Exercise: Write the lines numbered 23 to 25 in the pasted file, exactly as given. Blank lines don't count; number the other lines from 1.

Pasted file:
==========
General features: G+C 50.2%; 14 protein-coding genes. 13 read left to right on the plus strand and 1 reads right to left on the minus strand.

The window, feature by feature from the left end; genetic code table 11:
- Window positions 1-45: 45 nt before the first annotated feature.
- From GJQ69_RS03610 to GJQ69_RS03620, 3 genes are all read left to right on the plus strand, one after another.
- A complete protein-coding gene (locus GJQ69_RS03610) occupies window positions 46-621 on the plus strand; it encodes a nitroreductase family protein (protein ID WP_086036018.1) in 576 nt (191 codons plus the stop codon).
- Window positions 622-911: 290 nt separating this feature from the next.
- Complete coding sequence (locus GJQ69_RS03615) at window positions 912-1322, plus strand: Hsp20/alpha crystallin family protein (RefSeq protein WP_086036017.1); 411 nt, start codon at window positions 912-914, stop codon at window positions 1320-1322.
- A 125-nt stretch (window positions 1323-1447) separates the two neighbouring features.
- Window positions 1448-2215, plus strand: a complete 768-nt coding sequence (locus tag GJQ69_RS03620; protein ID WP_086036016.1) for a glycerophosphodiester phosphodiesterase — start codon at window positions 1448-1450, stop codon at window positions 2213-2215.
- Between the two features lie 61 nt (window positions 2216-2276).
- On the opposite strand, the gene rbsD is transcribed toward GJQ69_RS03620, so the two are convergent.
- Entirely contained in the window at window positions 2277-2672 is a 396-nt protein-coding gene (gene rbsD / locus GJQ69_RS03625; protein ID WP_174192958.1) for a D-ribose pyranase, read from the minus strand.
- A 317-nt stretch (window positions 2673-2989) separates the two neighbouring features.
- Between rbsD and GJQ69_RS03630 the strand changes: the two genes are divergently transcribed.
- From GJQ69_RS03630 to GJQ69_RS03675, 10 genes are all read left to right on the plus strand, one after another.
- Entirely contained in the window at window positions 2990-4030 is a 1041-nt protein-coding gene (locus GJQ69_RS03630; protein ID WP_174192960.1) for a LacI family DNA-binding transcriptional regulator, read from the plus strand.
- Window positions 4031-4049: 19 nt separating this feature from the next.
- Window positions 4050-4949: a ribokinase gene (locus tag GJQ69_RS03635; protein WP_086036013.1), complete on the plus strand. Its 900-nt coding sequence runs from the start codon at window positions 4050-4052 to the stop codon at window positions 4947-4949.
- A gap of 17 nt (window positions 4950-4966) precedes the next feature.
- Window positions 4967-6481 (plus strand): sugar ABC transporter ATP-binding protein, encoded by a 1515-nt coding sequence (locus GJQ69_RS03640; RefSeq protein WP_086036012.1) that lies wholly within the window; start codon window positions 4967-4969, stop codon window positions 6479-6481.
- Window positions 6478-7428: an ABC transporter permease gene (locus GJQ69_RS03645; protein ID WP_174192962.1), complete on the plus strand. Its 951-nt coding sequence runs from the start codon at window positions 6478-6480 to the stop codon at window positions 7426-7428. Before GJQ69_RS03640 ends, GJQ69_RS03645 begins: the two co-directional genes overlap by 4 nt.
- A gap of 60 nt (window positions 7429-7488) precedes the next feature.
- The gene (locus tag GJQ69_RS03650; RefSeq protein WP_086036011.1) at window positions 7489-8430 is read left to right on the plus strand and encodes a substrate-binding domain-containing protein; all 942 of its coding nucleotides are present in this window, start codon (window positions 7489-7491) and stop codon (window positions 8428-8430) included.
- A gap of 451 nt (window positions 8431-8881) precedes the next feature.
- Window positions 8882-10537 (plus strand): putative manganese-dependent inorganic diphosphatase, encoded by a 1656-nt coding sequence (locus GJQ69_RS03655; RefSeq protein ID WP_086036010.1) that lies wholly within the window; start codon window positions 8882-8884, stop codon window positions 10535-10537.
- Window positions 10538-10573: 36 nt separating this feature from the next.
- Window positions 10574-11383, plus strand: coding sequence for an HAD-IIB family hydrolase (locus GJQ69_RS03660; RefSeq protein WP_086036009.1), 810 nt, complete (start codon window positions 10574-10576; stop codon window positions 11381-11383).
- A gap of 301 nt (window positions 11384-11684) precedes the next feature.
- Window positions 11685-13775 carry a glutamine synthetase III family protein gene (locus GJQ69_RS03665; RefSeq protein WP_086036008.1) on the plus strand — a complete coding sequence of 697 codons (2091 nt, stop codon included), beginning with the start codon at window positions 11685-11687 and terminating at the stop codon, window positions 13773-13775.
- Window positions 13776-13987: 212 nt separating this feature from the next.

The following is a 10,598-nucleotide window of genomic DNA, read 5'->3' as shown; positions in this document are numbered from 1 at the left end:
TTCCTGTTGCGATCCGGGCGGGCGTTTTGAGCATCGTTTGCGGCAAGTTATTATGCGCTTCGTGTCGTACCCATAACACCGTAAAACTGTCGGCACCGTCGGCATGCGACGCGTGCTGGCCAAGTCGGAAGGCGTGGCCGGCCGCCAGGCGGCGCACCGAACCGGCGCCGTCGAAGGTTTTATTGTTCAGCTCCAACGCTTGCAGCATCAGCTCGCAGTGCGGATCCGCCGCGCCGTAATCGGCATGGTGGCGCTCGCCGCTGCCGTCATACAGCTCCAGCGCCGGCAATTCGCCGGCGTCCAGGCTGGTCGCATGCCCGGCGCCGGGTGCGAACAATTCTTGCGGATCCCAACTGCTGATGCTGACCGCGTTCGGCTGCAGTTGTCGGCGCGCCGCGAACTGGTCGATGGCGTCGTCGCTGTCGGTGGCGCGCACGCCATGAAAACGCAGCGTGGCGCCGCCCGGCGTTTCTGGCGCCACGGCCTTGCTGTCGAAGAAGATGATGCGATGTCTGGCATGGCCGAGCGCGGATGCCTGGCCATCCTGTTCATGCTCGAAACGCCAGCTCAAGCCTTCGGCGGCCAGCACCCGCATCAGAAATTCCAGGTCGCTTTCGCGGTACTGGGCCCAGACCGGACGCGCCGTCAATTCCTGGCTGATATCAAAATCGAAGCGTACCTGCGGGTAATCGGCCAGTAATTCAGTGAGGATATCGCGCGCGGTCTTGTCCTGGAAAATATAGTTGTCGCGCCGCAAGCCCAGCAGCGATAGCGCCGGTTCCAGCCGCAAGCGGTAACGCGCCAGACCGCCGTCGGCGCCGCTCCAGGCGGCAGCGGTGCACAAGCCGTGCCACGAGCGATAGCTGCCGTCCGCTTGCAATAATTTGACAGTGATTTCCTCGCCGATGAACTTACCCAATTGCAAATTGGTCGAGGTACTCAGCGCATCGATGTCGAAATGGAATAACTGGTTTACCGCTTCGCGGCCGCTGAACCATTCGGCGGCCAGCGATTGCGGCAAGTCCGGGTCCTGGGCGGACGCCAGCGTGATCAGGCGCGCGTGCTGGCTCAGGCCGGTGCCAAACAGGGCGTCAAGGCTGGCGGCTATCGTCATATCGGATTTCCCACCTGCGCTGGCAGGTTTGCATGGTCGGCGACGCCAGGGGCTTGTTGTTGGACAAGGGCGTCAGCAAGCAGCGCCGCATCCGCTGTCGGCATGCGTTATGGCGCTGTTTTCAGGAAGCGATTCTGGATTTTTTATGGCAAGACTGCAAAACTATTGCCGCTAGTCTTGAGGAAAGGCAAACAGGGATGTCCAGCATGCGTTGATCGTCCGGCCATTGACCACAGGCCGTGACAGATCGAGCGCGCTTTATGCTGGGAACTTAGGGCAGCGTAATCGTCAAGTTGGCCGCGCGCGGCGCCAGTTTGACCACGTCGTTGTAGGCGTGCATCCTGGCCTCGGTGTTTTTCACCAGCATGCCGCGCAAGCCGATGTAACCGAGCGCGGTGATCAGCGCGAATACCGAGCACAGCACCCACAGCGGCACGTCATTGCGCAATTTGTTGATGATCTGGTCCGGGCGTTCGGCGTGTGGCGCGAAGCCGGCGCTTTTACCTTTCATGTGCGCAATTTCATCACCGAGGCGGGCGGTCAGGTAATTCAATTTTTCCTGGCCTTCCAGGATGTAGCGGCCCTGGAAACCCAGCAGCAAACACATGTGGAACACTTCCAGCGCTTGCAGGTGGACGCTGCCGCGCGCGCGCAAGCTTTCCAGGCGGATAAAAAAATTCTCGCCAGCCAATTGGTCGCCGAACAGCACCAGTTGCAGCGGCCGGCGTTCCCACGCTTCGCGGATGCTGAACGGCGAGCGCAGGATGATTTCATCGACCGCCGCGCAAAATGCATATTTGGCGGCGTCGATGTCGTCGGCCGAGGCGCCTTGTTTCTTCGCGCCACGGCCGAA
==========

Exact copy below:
- The gene (locus tag GJQ69_RS03650; RefSeq protein WP_086036011.1) at window positions 7489-8430 is read left to right on the plus strand and encodes a substrate-binding domain-containing protein; all 942 of its coding nucleotides are present in this window, start codon (window positions 7489-7491) and stop codon (window positions 8428-8430) included.
- A gap of 451 nt (window positions 8431-8881) precedes the next feature.
- Window positions 8882-10537 (plus strand): putative manganese-dependent inorganic diphosphatase, encoded by a 1656-nt coding sequence (locus GJQ69_RS03655; RefSeq protein ID WP_086036010.1) that lies wholly within the window; start codon window positions 8882-8884, stop codon window positions 10535-10537.